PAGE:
Spinal trauma is caused by damage to the spinal cord that results in a bruise (also called a contusion), a partial tear, or a complete tear. Because the spinal cord is the central carrier of signals throughout the body, damage to the spinal cord can have serious consequences.
A spinal cord injury, depending on its location and severity, may result in a partial or total loss of movement, sensation, and organ function. There is a range of severity in spinal cord injuries. A mild contusion of the spinal cord may cause the loss of only some function below the site of the injury. A complete transection, or severing of the spinal cord, is a total and permanent loss of sensation and movement below the site of the transection. Patients with spinal trauma also are likely to develop infections of the bladder, lungs, and skin.
The primary causes of spinal cord injury are motor vehicle accidents (44 percent of cases), violence (24 percent), falls (22 percent), and sports (eight percent).
The initial symptom of spinal cord injury often is spinal shock, which can cause a loss of feeling and movement below the site of the injury. Lasting from a few hours to a few weeks, spinal shock may subside over time to reveal the true extent of the injury. Other immediate symptoms may include muscle spasticity, difficulty breathing, heart rate and blood pressure problems, and loss of bladder and bowel function.
Long-term effects of spinal trauma vary depending on the location and severity of the injury. The body below the site of the injury is affected, so the higher the injury occurs in the spinal column, the more severe the symptoms usually are. For example, an injury in the cervical spine will affect all of the limbs, as well as the muscles that control breathing and other essential functions. An injury in the lumbar spine, however, will affect the lower extremities and bowel and bladder function, but usually will not damage other organs or systems.
Complete injuries high in the neck and trauma complicated by other serious injuries may result in death or require total care for the rest of the patient's life.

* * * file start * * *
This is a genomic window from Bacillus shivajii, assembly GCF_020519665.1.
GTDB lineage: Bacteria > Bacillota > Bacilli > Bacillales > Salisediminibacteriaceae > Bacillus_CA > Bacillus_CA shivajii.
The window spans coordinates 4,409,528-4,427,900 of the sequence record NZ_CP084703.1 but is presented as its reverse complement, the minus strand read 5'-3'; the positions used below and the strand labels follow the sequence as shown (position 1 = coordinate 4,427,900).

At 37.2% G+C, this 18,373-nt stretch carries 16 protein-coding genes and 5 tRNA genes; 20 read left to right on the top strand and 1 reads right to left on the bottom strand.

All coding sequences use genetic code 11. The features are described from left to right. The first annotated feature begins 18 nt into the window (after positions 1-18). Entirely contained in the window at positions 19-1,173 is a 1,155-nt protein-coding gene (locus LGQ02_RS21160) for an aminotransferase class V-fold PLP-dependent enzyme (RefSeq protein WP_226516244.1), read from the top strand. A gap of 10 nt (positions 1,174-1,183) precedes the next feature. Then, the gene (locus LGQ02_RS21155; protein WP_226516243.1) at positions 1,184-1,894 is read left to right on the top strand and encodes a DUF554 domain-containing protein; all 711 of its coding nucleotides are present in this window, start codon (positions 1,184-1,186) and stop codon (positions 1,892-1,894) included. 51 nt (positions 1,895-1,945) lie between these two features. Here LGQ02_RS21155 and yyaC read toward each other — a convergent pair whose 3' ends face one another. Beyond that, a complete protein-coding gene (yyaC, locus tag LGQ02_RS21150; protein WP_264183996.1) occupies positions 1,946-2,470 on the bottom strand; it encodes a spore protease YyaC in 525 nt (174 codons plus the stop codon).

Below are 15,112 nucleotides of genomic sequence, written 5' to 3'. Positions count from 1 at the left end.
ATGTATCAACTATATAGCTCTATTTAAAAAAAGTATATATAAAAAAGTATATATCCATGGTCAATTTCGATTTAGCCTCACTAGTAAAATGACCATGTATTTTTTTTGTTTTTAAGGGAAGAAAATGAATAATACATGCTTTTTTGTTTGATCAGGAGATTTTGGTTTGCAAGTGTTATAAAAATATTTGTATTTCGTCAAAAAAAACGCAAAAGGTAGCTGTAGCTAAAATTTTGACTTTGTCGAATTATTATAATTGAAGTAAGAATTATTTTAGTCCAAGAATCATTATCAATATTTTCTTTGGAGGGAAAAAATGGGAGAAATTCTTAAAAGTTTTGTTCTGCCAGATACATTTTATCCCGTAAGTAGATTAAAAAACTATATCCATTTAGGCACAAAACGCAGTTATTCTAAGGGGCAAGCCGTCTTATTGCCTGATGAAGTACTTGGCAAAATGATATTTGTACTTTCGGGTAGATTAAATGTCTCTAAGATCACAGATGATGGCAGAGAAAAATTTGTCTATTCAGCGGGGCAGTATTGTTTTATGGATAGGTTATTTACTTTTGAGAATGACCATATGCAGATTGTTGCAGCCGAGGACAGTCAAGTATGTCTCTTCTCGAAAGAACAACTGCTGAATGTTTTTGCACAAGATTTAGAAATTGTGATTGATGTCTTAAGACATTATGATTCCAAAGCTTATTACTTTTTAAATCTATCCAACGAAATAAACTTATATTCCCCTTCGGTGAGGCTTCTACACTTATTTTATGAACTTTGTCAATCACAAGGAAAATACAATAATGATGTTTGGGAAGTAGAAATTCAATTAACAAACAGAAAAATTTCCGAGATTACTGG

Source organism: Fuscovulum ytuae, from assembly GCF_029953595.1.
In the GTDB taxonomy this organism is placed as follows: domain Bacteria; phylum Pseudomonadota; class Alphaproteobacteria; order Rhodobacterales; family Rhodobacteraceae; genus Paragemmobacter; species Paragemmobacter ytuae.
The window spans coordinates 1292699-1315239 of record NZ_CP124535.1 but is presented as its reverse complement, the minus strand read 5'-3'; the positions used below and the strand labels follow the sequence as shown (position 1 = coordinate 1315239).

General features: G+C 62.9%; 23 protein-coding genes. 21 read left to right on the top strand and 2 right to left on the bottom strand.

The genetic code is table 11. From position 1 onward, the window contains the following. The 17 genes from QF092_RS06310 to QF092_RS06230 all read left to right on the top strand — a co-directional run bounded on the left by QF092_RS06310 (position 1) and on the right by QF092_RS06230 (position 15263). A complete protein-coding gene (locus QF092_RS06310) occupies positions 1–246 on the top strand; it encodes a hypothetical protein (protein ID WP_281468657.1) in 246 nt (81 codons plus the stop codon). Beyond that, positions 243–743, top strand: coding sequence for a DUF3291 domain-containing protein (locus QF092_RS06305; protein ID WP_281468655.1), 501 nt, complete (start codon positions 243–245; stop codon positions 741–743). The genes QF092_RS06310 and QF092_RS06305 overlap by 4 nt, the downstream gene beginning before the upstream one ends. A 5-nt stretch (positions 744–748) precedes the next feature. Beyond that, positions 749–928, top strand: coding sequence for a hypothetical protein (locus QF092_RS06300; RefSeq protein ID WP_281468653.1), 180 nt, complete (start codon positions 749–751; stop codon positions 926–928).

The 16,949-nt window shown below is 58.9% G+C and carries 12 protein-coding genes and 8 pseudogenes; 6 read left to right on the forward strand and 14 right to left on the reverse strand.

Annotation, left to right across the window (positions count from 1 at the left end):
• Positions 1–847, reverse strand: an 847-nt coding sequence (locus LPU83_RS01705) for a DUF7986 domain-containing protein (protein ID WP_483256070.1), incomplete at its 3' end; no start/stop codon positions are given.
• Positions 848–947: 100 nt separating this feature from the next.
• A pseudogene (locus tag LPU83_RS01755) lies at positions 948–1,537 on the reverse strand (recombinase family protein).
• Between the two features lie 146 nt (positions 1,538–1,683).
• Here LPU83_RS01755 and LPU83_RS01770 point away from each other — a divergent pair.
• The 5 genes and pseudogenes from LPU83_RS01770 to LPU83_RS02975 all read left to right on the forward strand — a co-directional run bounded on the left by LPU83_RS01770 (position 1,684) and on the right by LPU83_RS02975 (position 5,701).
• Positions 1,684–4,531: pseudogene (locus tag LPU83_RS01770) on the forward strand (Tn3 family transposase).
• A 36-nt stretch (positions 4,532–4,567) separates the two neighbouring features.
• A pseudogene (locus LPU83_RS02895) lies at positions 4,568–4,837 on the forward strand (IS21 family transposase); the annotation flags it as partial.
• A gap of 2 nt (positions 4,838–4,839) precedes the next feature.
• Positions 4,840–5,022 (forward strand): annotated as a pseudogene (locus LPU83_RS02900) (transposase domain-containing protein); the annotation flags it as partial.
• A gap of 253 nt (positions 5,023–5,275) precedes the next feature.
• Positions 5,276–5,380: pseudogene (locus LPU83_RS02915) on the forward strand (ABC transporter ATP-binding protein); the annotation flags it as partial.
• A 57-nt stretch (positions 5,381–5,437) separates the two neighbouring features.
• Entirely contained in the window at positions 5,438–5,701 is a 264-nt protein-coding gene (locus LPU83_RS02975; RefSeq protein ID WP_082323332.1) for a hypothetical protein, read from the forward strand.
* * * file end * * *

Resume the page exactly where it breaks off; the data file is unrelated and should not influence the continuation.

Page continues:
Diagnosis and management of spinal trauma can be difficult and a missed injury can cause serious complications. In the cases of accidents in which a spinal injury is suspected, it must be assumed until proven otherwise. The spine must be protected and immobilized at all times during assessment and diagnosis. Initial assessment includes a clinical exam and also may include imaging tests, including x-rays, computed tomography (CT) scans, and magnetic resonance imaging (MRI) scans. The tests should include the entire spine, not just the region where the injury is suspected. The choice of diagnostic techniques varies based on the state of the patient?consciousness and the presence of other injuries.
The condition of a patient immediately after a spinal trauma may not necessarily indicate the long-term effects of the injury, so an ongoing series of comprehensive medical evaluations and imaging tests are necessary to understand the extent of the injury.
Spinal trauma requires immediate treatment, usually at the site of the injury, to prevent additional injury to the spinal cord. Initial intervention includes immobilization of the head, neck, and back, and steroid medications to control swelling. Sometimes immediate surgery is necessary to evaluate the state of the spinal cord, stabilize fractured vertebrae, release pressure from the injured area, and treat injuries to other parts of the body.
There is no way to regenerate nerve tissue that has been damaged, but ongoing treatment may allow some people with spinal trauma to regain some feeling and function. Physical, occupational, and speech therapy and rehabilitation are important parts of the long-term recovery process. Rehabilitation focuses on preventing muscle wasting and contracture, helps patients learn to retrain some of their muscles for mobility to make up for the loss of others, and can improve communication in a patient that has lost some of the ability to speak and gesture.
Depending on the severity of the injury, long-term intervention may be necessary to maintain everyday function. This may include mechanical ventilation to assist in breathing, a catheter to drain the bladder, or a feeding tube to provide extra nutrition and calories.
This page was last updated on 10/08/04.
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